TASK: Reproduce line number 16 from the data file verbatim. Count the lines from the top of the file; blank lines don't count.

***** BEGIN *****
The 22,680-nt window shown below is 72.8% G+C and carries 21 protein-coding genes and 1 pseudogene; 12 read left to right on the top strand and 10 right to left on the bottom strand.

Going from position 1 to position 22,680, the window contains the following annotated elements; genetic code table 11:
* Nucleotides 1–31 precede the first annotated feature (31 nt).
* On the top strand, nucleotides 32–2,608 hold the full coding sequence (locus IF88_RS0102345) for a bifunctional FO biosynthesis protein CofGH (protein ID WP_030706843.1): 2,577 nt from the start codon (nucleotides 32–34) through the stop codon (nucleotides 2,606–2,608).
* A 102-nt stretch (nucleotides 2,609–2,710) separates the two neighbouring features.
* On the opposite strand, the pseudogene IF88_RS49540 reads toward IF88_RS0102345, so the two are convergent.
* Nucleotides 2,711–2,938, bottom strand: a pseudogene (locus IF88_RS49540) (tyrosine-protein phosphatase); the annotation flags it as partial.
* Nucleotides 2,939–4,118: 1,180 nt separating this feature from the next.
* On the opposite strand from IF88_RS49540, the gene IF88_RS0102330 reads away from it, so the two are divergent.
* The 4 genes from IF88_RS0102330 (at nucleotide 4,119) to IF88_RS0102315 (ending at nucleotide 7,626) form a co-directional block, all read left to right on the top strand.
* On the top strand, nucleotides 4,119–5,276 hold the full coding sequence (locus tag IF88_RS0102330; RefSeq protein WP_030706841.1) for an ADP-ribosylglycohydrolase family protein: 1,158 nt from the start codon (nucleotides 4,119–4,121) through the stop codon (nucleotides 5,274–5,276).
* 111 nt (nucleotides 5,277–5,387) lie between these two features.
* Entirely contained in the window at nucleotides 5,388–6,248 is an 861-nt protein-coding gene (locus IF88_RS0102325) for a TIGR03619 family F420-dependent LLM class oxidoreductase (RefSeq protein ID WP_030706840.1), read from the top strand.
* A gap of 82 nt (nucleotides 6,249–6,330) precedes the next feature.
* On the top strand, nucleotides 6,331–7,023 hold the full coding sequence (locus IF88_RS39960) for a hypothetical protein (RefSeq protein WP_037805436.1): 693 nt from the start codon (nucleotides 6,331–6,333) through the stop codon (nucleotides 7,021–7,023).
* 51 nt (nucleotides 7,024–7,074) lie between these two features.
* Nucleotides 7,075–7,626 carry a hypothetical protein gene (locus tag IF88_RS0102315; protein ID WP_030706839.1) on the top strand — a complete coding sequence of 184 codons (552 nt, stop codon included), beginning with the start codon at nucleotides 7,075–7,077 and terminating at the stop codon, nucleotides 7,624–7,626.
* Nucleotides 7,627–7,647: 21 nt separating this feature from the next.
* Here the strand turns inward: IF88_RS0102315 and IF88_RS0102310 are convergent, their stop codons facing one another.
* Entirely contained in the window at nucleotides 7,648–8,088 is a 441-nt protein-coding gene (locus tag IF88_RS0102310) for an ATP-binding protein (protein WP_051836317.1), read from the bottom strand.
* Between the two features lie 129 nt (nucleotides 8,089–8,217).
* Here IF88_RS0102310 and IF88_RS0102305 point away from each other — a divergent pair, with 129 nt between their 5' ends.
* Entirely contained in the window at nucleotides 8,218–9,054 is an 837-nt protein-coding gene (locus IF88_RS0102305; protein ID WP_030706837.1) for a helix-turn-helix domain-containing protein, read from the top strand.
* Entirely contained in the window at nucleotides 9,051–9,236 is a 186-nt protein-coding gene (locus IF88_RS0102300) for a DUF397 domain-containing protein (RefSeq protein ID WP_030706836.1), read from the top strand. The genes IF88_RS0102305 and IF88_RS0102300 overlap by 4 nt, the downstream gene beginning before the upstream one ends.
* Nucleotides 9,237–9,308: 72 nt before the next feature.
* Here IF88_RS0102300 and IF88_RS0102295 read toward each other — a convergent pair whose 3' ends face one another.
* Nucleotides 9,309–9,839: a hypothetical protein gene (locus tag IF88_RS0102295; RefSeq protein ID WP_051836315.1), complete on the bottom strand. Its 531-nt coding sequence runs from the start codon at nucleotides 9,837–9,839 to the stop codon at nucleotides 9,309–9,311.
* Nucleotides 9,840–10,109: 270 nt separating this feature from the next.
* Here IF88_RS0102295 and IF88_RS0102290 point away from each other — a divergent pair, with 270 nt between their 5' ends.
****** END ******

* 51 nt (nucleotides 7,024–7,074) lie between these two features.